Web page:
INTERVIEWS

Pat Hanrahan Pat Hanrahan was the 2003 recipient of the prestigious Coons award. He is a professor of Computer Science at Stanford University.

What first drew you to computer graphics? I was a graduate student in biophysics at Wisconsin, not particularly interested in computers, computer science or computer graphics. My project involved modeling the motornervous system of the nematode Ascaris lumbricodes. With 55 neurons, this simple roundworm was able to generate the characteristic, sine-generated wave that propelled it forward. Modeling this system was a fascinating problem that involved the interplay between the shape of the neurons and the simulation of their electrical activity. It drew me into computers, shape representations, simulation and visualization. Once I realized the power of the computational approach to solving problems, I was hooked.
Do you have any favorite CG mentors? Paul Haeberli went to the University of Wisconsin as well. We eventually became roommates. He introduced me to computer graphics on Teraks. Paul is an incredibly imaginative guy that always coming up with creative ideas. He inspired me in those early days, and later when we worked together at SGI. One of my all-time favorite SIGGRAPH papers is about the 3D painting system that we developed together.

Later I moved to NYIT, and Robert McDermott and Lance Williams became strong mentors. Paul Heckbert also patiently taught me an enormous amount about computer graphics. Before I went to NYIT, I was mostly self-taught. There I learned about how computer graphics really worked. NYIT was a thrilling place to work, and everyone that worked there to this day remembers it as a life-changing experience.

I was fortunate enough to get a job offer at PIXAR. Ed Catmull and Alvy Ray Smith instantly became mentors. I also had great office-mates, particularly Loren Carpenter and Bob Drebin. Finally, who could have better colleagues than Michael Cohen at Princeton and Marc Levoy at Stanford?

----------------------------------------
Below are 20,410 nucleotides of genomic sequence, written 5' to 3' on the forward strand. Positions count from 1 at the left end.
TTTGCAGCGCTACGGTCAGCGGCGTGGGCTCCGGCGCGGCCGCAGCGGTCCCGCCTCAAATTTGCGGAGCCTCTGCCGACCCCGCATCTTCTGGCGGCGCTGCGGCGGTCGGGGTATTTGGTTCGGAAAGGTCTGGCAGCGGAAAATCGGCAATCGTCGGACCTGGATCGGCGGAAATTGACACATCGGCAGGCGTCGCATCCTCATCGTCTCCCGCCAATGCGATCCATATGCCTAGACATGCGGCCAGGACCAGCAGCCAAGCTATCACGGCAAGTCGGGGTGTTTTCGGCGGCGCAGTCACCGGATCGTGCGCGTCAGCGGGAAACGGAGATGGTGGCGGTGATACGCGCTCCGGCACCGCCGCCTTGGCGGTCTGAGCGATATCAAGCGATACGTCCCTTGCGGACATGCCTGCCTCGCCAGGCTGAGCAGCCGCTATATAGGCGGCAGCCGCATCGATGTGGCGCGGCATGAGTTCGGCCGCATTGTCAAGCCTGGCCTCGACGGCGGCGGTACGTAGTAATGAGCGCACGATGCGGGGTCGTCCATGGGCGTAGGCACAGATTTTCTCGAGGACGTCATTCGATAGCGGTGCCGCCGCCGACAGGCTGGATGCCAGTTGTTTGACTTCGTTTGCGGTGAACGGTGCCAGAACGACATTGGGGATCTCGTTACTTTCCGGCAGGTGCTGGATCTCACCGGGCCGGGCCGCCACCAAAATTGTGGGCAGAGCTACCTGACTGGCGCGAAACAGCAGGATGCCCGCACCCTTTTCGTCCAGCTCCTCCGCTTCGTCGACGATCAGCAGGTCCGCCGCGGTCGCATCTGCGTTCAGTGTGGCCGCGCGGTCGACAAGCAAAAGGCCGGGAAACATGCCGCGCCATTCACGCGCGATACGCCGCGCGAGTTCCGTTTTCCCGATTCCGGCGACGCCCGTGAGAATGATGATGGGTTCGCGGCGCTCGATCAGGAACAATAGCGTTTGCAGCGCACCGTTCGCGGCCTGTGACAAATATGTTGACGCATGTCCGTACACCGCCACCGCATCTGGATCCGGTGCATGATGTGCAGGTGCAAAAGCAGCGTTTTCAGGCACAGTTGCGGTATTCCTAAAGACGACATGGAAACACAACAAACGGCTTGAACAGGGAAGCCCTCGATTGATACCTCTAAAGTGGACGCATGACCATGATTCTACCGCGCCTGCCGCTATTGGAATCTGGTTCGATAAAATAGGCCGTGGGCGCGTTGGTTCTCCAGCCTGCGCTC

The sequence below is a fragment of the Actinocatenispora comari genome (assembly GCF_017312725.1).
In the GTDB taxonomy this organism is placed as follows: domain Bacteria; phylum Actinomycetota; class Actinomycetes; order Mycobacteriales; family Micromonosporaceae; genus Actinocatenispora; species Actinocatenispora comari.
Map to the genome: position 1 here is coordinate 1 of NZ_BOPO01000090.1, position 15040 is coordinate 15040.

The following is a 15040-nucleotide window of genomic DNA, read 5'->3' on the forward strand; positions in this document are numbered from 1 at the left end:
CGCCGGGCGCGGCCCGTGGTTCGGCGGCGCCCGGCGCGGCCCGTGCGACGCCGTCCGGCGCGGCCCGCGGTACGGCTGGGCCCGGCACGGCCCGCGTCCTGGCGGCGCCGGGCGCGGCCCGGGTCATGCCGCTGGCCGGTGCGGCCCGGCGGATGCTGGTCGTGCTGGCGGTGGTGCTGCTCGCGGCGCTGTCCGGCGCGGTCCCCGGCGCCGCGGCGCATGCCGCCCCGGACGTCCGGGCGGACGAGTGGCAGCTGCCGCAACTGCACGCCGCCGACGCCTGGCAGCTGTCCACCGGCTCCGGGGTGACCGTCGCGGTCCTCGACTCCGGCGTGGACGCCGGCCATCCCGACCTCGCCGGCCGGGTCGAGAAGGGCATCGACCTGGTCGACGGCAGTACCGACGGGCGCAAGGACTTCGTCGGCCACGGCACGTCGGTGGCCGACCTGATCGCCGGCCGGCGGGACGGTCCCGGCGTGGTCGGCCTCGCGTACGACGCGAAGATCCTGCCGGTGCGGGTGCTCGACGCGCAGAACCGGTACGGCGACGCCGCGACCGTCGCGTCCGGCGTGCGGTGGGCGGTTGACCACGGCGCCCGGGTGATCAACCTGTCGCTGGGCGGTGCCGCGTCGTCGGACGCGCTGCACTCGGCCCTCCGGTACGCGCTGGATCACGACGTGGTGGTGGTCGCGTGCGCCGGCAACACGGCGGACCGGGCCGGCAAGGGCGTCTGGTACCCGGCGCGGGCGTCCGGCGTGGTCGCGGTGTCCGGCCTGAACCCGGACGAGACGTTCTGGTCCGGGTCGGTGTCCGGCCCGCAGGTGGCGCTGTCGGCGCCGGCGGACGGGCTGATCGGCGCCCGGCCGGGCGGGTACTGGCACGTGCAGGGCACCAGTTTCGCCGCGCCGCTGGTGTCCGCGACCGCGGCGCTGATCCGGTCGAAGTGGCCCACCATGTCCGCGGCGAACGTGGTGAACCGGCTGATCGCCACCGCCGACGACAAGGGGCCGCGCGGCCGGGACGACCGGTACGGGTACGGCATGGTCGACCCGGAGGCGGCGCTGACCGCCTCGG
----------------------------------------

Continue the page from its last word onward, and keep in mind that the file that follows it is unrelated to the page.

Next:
Throughout my career I've had the opportunity to work with brilliant and sincere people. Looking back, it is hard to believe how lucky I've been.

What was the first time you contributed to SIGGRAPH? My first paper was at SIGGRAPH 1981 in Dallas. I submitted the paper knowing that I wanted to participate, but I had no idea what a big deal it was, or what was involved in presenting a paper. I worked on the paper alone in isolation. When it came time to send in the final copy, I didn't know what to do. I had never produced a paper in "camera-ready form." Paul Haeberli saved me by patiently explaining the concept of paste-up. I really stumbled through my first talk. Afterward, after meeting so many people with similar interests, I knew this was the community for me.
What contributions to SIGGRAPH are you most proud of? I'm most proud when I see students give their first SIGGRAPH presentation. We have a rule in my lab that if you haven't given a talk at SIGGRAPH before, then you should present the paper. It is a lot of work preparing a paper and the presentation because the standards are so high. The presenter practices and practices and everyone else pitches in to help improve their talk. Finally, when you see them successfully pull it off, it is delightful. And, even better is to see their joy when their ideas take off and are expanded upon by other people in subsequent years.
What near/intermediate developments in CG do you look forward to? I would like to see the conference diversify. Unfortunately, it is much less diverse than in the early days. When I first went to SIGGRAPH there was much more serious involvement by artists, for example. Other groups have also unfortunately largely dropped out, like people interested in interactive techniques, computer-aided design and visualization. And exciting new developments like ubiquitous computing and visual communication on the internet are not represented properly. I think the big challenge for SIGGRAPH is to enlarge its base and encourage more diversity.

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